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  • 00:00


  • 00:14

    JONATHAN COOK: My name's Professor Jonathan Cook.I'm an Associate Professor at the University of Oxford.I'm based in the center for statistics and medicine.Been working as a statistician for about 20 yearsand focusing on clinical trials, and especially randomizedcontrolled trials and those that we might call,

  • 00:36

    JONATHAN COOK [continued]: late phase studies.I'm going to talk about sample sizecalculations for randomized controlled trials.The particular type of randomized control trialswe think about are what is sometimescalled definitive trials.Those are aiming to come up with an answer, whichyou could implement.There are other types of trials.

  • 00:58

    JONATHAN COOK [continued]: Either early phase, you might say, or pilot, or feasibilitystudies, which aren't really trying necessarilyto give you a definitive answer, but they're justreally preparing for the next study in your evaluationprocess.And they have quite a different approach.

  • 01:20

    JONATHAN COOK [continued]: During my undergraduate, I was fortunate to get placementat the Health Services Research Unitat the University of Aberdeen, which have a long standinginterest in conducting randomized controlled trials,particularly those which are what you might sayas non-pharmacological, so not drug treatments,but those that involve over things

  • 01:41

    JONATHAN COOK [continued]: like surgery or physiotherapy or policy decisions.And I got involved a project there relatedto a surgical trial when I was in my last yearof undergraduate.And through that, I undertook a PhD there as well,which was on a related topic.And really, from then, I've had an interest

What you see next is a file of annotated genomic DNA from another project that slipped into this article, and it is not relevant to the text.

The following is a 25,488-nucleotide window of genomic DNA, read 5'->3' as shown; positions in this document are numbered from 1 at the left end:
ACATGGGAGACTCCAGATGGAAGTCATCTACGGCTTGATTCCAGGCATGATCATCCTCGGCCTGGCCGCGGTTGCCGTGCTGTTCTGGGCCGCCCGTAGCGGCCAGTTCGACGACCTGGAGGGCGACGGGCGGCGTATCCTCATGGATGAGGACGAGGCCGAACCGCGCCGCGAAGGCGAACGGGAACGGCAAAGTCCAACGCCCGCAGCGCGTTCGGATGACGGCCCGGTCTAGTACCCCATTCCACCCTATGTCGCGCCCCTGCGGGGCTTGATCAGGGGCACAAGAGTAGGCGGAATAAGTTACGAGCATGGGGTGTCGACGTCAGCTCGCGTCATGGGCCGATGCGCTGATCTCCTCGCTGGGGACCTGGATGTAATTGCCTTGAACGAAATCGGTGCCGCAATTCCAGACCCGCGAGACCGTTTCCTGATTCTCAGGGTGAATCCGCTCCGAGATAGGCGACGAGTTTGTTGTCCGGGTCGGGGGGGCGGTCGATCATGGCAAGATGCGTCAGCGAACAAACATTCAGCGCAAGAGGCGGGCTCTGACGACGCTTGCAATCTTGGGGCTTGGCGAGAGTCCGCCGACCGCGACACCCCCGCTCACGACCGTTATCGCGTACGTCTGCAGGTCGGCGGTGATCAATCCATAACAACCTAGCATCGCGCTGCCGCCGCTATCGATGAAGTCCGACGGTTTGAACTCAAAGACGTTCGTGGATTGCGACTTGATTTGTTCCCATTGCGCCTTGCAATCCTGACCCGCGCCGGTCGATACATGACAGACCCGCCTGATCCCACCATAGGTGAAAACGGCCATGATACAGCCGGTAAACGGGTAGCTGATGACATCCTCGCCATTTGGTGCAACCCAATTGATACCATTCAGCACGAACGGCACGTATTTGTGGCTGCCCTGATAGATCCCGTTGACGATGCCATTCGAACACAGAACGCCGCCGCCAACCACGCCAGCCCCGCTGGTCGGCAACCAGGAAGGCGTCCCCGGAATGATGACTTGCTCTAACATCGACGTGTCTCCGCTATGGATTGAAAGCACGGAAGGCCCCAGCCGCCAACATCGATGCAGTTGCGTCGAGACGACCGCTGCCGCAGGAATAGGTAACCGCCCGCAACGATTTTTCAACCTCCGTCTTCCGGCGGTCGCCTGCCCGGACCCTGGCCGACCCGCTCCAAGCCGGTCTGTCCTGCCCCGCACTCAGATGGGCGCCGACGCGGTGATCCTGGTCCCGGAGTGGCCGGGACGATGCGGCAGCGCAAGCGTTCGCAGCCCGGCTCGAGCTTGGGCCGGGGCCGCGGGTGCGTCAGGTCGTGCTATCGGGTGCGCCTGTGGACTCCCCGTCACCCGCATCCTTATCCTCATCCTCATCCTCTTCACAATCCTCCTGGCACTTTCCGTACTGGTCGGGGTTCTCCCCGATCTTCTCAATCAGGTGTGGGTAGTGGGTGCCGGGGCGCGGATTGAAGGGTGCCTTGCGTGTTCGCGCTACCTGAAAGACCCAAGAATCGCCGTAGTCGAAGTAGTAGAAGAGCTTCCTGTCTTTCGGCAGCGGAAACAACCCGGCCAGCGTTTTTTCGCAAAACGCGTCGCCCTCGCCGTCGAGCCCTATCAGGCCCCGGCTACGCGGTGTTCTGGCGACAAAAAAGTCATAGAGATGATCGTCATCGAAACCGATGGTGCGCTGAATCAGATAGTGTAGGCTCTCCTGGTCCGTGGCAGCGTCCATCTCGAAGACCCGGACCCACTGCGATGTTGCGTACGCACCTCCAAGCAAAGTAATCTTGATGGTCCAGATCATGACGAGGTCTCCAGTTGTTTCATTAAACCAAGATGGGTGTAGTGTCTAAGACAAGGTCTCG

• 02:02

    JONATHAN COOK [continued]: all the way through, in randomized controlled trials,how they're conducted, and more recentlythat's focused quite heavily on sample sizecalculations for randomized control trials,and how you go about doing that, and howwe could improve practice.

  • 02:27

    JONATHAN COOK [continued]: Put very simply, sample size is just the number of peoplethat you need to include in your study,and you need to determine how you're going to do that.Typically, what you have is what it's called,the sample size calculation.There is some sort of numerical calculations in simpler studydesigns, that can be a fairly straightforward formula, that

  • 02:50

    JONATHAN COOK [continued]: tell you the number that you need,so that you can be confident that your study is goingto provide an answer, which is the aim of the projectas a whole.There are different ways to do that.There's certainly more complicated approaches,but most people do what's sometimes called,the Neyman-Pearson approach or conventional

  • 03:10

    JONATHAN COOK [continued]: or to statistical hypothesis testing approach.And practice, in most areas, is overwhelminglystill that conventional approach.And that there's various inputs that you need, but possiblywhat you might say is most importantis what sometimes called the target difference.So that is for the outcome that you've

  • 03:30

    JONATHAN COOK [continued]: chosen to be your main way that you'regoing to assess the study and the comparison between twotreatments, whether is's drug A and drug B, or surgeryof one type, versus maybe rehabilitationof physiotherapy.How big a magnitude of the differencesare you interested in?And how big a study do you need to be confident that you're

  • 03:52

    JONATHAN COOK [continued]: going to pick that up?There are different ways to calculate such a targetdifference, but important point is the sample sizeis often very sensitive to it.So it's very important that you getthat right and the other inputs you might put into your samplesize calculation.

  • 04:20

    JONATHAN COOK [continued]: The Neyman-Pearson approach.The name comes from two statisticians, Neymanand Pearson who had slightly different approachesto deal with your analysis and howyou might choose to design your study,but those have kind of come together over time,and are regularly used.